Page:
Need to file a medical insurance claim, or just curious how it works? Here’s what you need to know.
Why do I need to make a medical claim? Can I just use my medical card?
In an ideal world, we would only have to wave our medical cards to get medical attention, without having to pay for hospital bills. Well, it works that way… in certain scenarios.
Some insurance policies are cashless policies, where you can present your medical card upon admission to an approved hospital. The hospital will authenticate your details with the insurer, who will issue a letter of guarantee after confirming that you meet the terms and conditions of the policy. This letter guarantees that your insurer will cover your hospital costs, allowing you to be admitted without having to pay the hospital bills yourself.
However, this does not always happen. You may need to pay your hospital bill in advance if:
- You do not have a cashless insurance policy. Some policies are reimbursement policies, which will require you to pay hospital bills first before claiming reimbursement later.
- You were treated by a non-participating doctor or in a non-convention hospital. If your doctor or hospital is not covered by your policy, you will need to pay your hospital bills first and file a medical claim after discharge.
- You were treated abroad. You may not be able to use your medical card abroad. However, depending on the terms and conditions of your policy, you may be able to request a refund.
- Your insurer has not issued a letter of guarantee. If, for whatever reason, your insurer does not issue a letter of guarantee, you can prepay and file a medical claim after your discharge.
What should you do before getting treatment?
Before receiving elective treatment, contact your provider or insurance agent. This could clear up any confusion or disappointment that may arise if you try to claim treatment that is not covered by your policy.
Also, bring your medical card so that your hospital can arrange for your letter of guarantee to be issued, if required.
How to make a medical claim
Complaint procedures vary depending on your provider, but the process generally goes as follows:
Step 1. Prepare the required documents
The documents required may vary depending on your insurer and policy, so it’s best to check with them first. You will usually need to prepare the following documents:
- A photocopy of your NRIC/passport
- Original hospital receipts and bills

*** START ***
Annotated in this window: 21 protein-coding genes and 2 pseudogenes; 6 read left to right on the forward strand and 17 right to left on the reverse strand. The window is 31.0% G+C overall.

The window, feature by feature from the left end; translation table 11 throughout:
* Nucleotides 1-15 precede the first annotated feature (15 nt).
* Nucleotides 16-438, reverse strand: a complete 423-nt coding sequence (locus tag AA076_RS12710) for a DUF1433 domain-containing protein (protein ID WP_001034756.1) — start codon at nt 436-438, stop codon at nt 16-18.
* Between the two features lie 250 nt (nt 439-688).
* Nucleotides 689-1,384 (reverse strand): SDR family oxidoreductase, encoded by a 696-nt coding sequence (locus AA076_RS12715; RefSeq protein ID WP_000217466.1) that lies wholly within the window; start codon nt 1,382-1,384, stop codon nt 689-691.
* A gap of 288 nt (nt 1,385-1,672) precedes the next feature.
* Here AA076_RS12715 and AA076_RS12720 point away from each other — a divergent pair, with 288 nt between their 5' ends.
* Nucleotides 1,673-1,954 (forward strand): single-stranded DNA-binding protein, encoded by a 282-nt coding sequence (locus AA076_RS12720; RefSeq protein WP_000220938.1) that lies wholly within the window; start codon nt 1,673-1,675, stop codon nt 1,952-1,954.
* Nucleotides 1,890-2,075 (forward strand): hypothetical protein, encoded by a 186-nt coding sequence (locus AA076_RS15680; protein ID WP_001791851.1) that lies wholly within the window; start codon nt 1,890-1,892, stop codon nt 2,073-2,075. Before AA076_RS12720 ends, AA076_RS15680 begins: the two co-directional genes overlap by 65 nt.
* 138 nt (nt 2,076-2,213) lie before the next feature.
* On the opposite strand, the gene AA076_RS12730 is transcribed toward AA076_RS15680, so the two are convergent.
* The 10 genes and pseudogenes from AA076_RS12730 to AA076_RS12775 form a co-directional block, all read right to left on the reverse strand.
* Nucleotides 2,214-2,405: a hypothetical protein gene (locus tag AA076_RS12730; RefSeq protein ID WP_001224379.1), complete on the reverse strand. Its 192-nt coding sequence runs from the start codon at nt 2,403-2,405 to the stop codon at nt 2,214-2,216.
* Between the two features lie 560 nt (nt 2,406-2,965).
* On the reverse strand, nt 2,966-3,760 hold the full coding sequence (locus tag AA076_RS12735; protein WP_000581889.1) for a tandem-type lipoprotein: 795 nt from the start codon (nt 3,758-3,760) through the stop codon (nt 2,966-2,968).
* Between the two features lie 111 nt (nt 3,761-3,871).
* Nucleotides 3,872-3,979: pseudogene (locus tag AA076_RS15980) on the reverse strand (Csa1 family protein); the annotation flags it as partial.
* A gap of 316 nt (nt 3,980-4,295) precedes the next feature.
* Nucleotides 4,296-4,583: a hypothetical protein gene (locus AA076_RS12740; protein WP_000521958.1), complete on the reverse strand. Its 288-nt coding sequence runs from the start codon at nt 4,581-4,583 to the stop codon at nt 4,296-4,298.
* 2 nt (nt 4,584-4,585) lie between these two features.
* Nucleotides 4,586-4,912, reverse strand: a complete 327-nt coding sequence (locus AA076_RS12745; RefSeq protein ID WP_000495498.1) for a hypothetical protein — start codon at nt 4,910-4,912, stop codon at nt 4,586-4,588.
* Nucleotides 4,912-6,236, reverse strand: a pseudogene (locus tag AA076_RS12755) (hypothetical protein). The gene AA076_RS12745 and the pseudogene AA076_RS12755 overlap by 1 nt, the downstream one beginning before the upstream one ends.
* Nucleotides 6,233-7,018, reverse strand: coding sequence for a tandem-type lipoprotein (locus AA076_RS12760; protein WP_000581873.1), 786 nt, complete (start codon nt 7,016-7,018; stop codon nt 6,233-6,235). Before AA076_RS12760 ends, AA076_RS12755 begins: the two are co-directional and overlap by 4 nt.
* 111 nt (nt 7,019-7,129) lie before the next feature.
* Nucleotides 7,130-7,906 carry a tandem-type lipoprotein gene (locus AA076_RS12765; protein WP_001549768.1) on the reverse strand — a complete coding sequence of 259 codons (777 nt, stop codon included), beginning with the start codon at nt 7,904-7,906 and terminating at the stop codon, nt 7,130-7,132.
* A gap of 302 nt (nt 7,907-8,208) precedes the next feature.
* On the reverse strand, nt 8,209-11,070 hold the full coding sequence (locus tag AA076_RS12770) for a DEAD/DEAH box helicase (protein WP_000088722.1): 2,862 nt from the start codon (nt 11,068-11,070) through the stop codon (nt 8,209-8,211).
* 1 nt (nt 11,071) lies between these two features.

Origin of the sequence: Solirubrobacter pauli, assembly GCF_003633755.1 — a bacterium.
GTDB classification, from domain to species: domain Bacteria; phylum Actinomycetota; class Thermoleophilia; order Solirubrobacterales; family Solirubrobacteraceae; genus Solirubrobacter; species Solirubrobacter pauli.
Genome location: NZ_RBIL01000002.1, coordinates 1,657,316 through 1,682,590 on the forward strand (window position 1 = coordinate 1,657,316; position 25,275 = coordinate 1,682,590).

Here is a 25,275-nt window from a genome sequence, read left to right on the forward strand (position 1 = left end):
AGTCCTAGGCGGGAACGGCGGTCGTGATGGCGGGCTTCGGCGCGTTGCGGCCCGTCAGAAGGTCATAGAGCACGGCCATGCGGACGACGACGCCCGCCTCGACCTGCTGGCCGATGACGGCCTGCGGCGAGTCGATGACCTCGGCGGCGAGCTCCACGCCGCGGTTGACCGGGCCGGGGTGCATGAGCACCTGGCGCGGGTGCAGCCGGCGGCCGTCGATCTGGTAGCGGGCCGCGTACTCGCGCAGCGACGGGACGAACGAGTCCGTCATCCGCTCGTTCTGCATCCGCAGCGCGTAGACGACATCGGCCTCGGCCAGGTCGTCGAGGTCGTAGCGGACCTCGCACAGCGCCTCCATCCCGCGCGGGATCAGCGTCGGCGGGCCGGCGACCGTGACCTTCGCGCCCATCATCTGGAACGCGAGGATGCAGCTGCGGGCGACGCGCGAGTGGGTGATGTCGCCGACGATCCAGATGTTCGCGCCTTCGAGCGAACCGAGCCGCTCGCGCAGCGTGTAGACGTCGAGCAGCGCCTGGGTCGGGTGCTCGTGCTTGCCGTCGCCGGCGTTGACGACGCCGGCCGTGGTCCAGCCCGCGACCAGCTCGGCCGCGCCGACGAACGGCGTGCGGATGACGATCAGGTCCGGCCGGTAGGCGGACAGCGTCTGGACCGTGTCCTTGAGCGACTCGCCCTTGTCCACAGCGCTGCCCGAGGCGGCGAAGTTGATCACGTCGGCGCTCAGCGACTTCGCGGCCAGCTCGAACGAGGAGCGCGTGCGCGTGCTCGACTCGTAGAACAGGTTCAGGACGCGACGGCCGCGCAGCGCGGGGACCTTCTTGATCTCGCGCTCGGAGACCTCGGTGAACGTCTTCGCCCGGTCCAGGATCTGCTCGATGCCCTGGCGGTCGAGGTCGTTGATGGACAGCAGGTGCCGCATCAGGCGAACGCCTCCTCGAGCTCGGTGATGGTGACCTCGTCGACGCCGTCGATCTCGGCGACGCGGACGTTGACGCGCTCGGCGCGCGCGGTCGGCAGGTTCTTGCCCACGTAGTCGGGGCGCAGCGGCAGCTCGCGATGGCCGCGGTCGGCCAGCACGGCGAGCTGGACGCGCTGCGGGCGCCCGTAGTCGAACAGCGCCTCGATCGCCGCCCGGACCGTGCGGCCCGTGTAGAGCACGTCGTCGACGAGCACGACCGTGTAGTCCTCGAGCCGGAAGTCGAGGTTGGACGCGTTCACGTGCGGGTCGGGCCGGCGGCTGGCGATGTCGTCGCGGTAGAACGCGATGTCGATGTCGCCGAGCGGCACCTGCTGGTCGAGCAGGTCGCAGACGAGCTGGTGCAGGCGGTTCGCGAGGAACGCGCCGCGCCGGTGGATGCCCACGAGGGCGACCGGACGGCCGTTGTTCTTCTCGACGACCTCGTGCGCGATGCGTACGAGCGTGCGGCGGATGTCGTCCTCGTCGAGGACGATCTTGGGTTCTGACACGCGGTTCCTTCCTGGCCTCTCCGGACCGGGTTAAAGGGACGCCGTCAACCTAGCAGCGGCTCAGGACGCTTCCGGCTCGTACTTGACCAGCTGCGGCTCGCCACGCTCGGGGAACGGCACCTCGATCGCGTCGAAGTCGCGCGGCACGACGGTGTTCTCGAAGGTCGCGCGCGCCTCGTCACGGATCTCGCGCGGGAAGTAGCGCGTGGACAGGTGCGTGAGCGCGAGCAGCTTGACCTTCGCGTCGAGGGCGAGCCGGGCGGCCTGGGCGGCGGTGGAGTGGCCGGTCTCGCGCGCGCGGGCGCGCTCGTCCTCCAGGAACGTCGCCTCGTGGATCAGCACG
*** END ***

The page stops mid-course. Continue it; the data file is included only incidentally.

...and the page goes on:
- Itemized Hospital Bills/Itemized Bills
- Any diagnostic report (blood test, coronary angiogram, x-ray, etc.)
- For treatment abroad: copies of passport, boarding pass, flight ticket details, original detailed invoice (and English translation, if necessary)
Step 2. Complete the required claim forms
To obtain claim forms, contact your insurer or download a copy from your insurer’s website. Depending on your policy, your doctor may need to complete a medical examiner’s statement, which is a medical report that provides your insurer with more information about your diagnosis and treatment.
Step 3. Revise and make copies
Check your documents to make sure everything is in order. It is a good idea to make copies before submitting your application. You may need to consult with them if there are any complications with your application.
Step 4: Submit your claim
Submit your claim to your agent or the branch of your insurer. Some insurers will also allow you to submit them online. And that’s all! Although you should be careful when collecting all the necessary documents and filling out the forms, the process is quite simple.
While you wait for your claim to be approved, you can check the status of your claim by contacting your agent, calling your insurer’s customer service department, or emailing your insurer.
If your application for medical insurance is denied, can you appeal?
Go through your policy terms again and review the forms you submitted to see if everything is in order.
If you believe that your request has been wrongly refused, you can file a complaint with your insurer’s complaints department. And if that fails, you can seek help from the PIAM Information Center (PIC) and the Financial Services Ombudsman (FSO). Consumers who hold an insurance policy with a PIAM member provider can obtain assistance from PIC and OFS in resolving disputes related to insurance matters.
Do not be too long
We know that dealing with paperwork is a real headache, but you will have to submit your application within a given time; usually within 30 days of treatment. If you miss this window, your application may not be approved. A successful claim could mean the difference between being able to cover your treatment costs and being saddled with medical debt, so it’s best not to delay.
This article was first published in July 2019 and has been updated for freshness, accuracy and completeness.
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